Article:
In wake of Syria strikes, lawmakers seek updated war authorization
iStock/Thinkstock(WASHINGTON) — A bipartisan group of senators introduced a bill Monday intended to bring an almost two-decade-old war authorization up to date, a move that some lawmakers have been demanding for years but which has received renewed interest after recent military action in Syria.
Senate Foreign Relations Committee Chairman Bob Corker, R-Tenn., and Sen. Tim Kaine, R-Va., introduced a new Authorization for the Use of Military Force, or AUMF, which would replace two AUMFs passed shortly after the terrorist attacks of Sept. 11, 2001.
That AUMF authorized force against al-Qaeda and the Taliban, and has continued to provide the legal rationale for the current U.S. campaign against ISIS, which the Obama administration argued is a successor of al-Qaeda. But as almost two decades have gone by, and as the Trump administration continues its military campaign against ISIS, there has been a growing call by some members of Congress to pass an updated AUMF that better reflects the U.S. military’s current goals and targets.
In addition to al-Qaeda and the Taliban, this new bill would authorize the president to use force against ISIS and “designated associated forces.” The president would have to report to Congress on all new associated forces not explicitly named and provide the basis for targeting them, as well as update Congress on each new country in which the AUMF is being applied.
The president could also act against a new designated force or country immediately but would have to notify Congress within 48 hours, which would trigger a new debate on whether that force or country is applicable under the AUMF.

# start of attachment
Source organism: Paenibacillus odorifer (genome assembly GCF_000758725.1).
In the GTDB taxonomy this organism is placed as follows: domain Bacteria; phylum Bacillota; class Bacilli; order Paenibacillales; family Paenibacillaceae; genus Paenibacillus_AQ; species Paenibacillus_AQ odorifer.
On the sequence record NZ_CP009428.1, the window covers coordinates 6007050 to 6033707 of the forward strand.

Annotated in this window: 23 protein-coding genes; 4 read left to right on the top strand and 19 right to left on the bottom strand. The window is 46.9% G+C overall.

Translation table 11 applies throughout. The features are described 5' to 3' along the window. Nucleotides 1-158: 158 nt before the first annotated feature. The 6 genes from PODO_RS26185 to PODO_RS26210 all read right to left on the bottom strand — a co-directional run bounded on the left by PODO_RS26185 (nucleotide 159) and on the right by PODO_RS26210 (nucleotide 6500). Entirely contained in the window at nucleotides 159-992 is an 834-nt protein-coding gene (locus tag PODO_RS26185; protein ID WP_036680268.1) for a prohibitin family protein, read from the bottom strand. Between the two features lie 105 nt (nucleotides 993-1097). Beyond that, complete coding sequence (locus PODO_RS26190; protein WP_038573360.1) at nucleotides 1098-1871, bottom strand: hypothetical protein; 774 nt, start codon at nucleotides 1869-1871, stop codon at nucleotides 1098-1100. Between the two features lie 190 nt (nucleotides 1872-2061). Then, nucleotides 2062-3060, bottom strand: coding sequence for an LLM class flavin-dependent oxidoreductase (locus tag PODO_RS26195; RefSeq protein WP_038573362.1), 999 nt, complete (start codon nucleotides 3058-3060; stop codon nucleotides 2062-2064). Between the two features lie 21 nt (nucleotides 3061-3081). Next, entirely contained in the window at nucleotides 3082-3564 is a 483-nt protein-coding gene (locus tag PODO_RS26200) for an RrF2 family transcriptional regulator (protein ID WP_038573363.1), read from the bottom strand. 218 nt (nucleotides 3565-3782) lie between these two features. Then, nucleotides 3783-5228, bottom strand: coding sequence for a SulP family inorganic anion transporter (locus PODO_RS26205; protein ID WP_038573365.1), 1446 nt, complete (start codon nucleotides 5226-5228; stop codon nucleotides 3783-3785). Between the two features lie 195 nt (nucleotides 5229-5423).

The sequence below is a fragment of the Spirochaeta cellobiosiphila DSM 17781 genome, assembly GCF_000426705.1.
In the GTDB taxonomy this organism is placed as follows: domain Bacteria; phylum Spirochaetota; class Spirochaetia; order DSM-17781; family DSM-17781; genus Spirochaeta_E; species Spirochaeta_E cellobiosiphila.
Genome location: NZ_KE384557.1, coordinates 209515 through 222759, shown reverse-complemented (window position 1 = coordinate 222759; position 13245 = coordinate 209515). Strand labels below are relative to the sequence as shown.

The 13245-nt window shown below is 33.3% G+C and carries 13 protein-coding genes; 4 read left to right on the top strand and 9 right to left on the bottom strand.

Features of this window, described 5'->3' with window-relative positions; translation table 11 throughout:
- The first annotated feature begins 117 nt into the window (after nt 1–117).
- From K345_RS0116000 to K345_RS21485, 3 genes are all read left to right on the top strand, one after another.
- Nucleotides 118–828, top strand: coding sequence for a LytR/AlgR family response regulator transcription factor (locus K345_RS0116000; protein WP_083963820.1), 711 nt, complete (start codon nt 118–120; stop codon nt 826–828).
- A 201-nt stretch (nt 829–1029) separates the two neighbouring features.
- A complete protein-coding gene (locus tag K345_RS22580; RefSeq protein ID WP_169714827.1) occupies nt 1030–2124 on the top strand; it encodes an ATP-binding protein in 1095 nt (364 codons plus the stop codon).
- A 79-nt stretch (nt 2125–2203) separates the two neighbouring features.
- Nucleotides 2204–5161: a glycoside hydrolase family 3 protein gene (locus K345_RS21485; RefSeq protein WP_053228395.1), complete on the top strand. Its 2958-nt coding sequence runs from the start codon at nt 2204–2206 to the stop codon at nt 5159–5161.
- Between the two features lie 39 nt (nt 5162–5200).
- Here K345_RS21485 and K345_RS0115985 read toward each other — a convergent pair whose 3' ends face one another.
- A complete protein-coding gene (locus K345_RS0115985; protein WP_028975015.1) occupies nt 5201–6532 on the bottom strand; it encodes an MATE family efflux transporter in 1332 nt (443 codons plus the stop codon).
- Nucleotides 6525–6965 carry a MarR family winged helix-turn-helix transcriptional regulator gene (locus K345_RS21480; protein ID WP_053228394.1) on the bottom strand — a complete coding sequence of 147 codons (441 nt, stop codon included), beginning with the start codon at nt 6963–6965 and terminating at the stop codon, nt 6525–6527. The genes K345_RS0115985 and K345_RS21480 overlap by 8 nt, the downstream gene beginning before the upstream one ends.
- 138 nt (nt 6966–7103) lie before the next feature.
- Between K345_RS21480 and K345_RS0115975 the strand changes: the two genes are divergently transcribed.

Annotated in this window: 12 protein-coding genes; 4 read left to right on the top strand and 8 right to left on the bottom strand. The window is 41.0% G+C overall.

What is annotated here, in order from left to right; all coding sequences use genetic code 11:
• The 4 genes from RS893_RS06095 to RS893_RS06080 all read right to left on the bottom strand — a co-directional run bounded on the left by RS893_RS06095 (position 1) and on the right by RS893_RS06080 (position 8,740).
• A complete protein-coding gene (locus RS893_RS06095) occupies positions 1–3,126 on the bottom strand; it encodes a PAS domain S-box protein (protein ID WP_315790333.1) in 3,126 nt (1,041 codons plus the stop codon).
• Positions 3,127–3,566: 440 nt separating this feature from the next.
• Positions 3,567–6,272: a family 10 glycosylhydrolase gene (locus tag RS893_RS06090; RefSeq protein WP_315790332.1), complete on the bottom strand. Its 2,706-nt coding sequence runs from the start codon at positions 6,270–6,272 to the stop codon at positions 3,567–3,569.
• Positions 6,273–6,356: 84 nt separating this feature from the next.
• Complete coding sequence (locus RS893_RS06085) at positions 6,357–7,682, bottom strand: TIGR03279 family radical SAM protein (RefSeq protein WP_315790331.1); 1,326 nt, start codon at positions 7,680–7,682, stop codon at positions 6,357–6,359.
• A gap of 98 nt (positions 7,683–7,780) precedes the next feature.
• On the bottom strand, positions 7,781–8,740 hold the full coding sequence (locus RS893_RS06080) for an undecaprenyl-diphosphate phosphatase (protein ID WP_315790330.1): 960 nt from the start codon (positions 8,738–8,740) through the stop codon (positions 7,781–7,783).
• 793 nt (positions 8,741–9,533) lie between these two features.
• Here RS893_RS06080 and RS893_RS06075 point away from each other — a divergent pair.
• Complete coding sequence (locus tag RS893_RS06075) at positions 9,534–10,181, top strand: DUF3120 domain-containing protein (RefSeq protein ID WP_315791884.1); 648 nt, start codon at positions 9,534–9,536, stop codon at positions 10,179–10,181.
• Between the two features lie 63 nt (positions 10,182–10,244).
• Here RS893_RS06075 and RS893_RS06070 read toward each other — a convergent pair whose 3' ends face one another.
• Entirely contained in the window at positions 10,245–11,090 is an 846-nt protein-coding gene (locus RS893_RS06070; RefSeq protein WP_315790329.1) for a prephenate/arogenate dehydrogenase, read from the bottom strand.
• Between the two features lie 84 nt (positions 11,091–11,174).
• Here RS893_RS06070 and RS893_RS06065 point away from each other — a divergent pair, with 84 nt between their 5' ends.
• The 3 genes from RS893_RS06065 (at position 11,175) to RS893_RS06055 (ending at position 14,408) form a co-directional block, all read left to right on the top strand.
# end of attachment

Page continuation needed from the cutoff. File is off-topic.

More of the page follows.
The bill would also impose some periodic oversight requirements, including a review every four years after which time a president would submit a proposal to repeal, modify or leave the AUMF in place. If Congress does nothing, the existing authorities would remain in place.
Sen. Bob Menendez, D-N.J., the top Democrat on the Senate Foreign Relations Committee, had not yet seen the final bill text but said he was concerned that, based on what he knew about the bill, it might remove too much authority from Congress on the front end when it comes to military action.
“Congress’ role under the constitution is to declare war, not to nullify it after it’s done,” he said.
Some other Democrats have raised concerns that an AUMF should contain more specific sunset periods. Sen. Chris Coons, D-Del., a cosponsor of the Corker-Kaine AUMF, said this new bill might not be perfect, but it has more time constraints than the current AUMF.
“The current authorization that our current president is using to conduct war in a number of places has virtually no limits and it’s time for us to act to provide for those limits,” Coons said.
While a certain bloc of senators has long called for an updated authorization, it is the Trump administration’s recent airstrikes against the Assad regime for its alleged use of chemical weapons — which would not immediately be covered under this new AUMF — that have arguably been the biggest factor in reigniting this public debate.
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